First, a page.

Of course, where jealousy can really kick in is if the person being mentioned is a potential—or even previous—romantic partner. But it’s important to note that your partner bringing up their ex or another friend or acquaintance isn’t always a sign they’re sprinting for the exits, attracted to this person, or carrying on an affair. In the case of an ex, Melissa Divaris Thompson, LMFT, says they could just be grieving that relationship, especially if it’s a recent breakup, or even wishing that some aspect of what they had previously was more present in their current relationship; for example, maybe your partner and their ex traveled a lot, and the motivation behind the constant name dropping is because they miss that.
Before jumping to that conclusion, it’s important to gather some more supporting evidence beyond the name dropping. “It could mean that but it doesn’t necessarily mean that, and you have to do some deeper digging to understand why they’re bringing up their ex,” says Divaris Thompson. She recommends following the old adage many doctors are told when diagnosing ailments, to think horses, not zebras, when you hear hoofbeats; this means that you should examine the more common and potentially likely scenario before jumping to one that’s further afield.
“If they’re talking about this other person, but they never see them and they don’t interact with them much, I think it’s less threatening than someone they talk to and spend time with all the time, which are bigger red flags to me,” says Divaris Thompson.
What to do if you partner has mentionitis
If your partner is afflicted with a gift for gabbing about someone else and it’s really bothering you, all the experts say it’s time to have a conversation. It’s worth bringing it up instead of letting the behavior continue to go unchecked. Rather than speculate about what your partner means, ask them exactly why they are mentioning and thinking about this person so much.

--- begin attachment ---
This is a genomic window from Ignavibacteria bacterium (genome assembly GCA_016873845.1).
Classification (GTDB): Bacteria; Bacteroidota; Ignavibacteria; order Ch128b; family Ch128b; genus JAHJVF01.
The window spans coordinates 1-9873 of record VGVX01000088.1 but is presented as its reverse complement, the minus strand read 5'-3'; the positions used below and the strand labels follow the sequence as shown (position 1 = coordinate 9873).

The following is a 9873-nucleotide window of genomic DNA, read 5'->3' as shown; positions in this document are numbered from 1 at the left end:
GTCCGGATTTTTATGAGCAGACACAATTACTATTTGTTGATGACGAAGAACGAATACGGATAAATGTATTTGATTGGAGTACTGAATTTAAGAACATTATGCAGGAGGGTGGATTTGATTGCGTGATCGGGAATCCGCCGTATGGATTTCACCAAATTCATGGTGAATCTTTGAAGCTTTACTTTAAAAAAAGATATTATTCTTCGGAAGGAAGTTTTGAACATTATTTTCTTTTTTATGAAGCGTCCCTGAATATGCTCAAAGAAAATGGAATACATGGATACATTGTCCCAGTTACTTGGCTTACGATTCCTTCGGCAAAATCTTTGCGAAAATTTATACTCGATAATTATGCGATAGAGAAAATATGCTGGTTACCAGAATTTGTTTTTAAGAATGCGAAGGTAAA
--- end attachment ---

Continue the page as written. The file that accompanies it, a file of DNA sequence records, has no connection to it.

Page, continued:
To do this, start by asking if they notice they’re constantly name dropping this person. To do this, Cromer recommends approaching the conversation with curiosity and saying something like, “I notice you mention this person a lot and it kind of hurts my feelings” or “It makes me really worried, and I’d like you to help me understand why it’s so hard to get them off your brain.”
Tell your partner how the repeated mentions make you feel. To help the conversion go smoothly, Divaris Thompson recommends using “I” statements and owning your feelings to express how the mentionitis makes you feel. For example, if your partner keeps bringing up an ex and talking about how they loved to workout all the time, you could express that you don’t like being compared or that it makes you feel self-conscious, or that you feel jealous, or however you feel. The point is that you glean information from what they say and share your feelings. “It’s asking your partner and sharing with them that it makes you uncomfortable and seeing if your partner respects you enough to actually stop talking about that person,” says Divaris Thompson—she and her husband have a mutual rule that they don’t discuss other people they find attractive with each other (not even celebrities) because it can make the other person feel bad.
It’s also important to be realistic in your expectations. If your partner is always talking about a coworker yet you want to hear about their day, it’s probably not realistic to ask to never hear their name again; but asking someone to avoid repeatedly bringing up their ex makes more sense. Of course, you’re allowed to tell your partner how their mentionitis makes you feel—and to ask them to nip the name dropping in the bud if it’s causing issues.